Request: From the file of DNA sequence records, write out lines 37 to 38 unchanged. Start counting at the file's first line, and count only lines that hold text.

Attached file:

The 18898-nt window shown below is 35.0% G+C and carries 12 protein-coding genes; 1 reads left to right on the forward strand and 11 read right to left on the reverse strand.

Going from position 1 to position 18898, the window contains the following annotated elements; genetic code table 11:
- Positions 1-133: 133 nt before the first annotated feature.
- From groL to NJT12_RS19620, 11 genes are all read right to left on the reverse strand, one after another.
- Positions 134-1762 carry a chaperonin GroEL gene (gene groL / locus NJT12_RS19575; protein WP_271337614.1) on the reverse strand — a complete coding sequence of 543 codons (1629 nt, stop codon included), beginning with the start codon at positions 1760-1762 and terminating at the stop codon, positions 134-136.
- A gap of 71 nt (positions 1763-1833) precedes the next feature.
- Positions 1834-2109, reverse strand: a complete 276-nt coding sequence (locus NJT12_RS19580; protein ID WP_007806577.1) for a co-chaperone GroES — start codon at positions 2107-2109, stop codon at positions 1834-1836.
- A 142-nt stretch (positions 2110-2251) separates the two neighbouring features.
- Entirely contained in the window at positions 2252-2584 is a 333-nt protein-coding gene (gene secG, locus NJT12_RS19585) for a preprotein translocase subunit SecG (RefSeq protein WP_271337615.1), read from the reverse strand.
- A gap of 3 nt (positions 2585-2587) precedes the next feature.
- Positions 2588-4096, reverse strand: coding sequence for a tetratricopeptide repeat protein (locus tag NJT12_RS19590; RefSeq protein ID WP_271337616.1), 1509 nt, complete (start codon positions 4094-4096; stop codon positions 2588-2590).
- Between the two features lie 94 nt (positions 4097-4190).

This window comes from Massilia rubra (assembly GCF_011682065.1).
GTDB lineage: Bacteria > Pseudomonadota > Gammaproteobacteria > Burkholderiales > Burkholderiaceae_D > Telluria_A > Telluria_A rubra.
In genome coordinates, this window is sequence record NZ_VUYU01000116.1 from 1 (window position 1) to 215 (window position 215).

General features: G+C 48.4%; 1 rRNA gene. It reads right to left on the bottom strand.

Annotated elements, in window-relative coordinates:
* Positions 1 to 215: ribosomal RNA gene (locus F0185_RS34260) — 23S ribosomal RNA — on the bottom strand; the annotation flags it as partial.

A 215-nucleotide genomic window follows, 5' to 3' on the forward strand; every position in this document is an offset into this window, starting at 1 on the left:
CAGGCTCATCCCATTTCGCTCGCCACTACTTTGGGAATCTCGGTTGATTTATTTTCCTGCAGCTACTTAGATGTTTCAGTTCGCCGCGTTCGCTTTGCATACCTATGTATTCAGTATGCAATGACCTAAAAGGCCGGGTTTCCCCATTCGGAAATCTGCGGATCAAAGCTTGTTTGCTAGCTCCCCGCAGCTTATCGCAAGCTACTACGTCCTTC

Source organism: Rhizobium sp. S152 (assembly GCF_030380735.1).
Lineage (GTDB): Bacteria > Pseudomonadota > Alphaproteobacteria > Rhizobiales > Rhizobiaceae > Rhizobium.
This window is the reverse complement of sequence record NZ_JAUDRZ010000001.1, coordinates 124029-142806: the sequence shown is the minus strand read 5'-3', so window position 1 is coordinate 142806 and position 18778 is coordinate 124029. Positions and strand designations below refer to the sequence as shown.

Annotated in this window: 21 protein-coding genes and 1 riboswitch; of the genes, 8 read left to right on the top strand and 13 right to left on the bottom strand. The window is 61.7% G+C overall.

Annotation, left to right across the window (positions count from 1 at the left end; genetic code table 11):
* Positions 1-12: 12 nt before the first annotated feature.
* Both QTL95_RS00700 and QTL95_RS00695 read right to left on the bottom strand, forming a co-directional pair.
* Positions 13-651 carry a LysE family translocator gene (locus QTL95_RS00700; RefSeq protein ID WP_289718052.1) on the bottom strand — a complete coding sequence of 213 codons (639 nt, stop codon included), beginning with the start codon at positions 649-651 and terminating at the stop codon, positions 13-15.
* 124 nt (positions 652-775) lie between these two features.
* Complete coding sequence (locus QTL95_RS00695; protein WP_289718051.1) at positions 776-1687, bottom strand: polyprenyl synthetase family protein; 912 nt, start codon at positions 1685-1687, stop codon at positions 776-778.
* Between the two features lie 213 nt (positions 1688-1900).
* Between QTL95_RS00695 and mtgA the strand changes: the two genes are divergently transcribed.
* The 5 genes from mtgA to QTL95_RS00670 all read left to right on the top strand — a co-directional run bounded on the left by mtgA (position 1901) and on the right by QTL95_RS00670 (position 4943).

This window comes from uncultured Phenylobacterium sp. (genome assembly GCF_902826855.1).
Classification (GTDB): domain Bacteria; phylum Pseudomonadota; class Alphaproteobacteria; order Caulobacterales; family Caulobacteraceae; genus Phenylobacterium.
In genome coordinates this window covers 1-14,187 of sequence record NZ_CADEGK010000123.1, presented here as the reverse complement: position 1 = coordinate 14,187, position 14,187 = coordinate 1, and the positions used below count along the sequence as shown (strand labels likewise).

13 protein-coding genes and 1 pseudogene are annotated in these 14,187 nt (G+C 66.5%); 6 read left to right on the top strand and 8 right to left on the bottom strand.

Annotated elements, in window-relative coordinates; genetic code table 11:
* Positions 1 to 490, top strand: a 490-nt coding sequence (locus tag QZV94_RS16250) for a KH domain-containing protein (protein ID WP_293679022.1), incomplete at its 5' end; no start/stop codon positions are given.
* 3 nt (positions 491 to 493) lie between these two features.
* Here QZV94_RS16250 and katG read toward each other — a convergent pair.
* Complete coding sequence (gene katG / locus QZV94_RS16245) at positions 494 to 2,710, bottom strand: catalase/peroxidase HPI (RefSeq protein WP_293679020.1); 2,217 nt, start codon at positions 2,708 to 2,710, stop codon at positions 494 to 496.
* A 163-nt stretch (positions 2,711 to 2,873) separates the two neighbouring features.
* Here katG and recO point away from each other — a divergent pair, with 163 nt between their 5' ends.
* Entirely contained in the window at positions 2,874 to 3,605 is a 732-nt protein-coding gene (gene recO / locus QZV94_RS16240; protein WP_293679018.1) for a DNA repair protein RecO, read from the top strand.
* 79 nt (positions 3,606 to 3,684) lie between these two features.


13 protein-coding genes and 1 pseudogene are annotated in these 14,187 nt (G+C 66.5%); 6 read left to right on the top strand and 8 right to left on the bottom strand.

Annotated elements, in window-relative coordinates; genetic code table 11: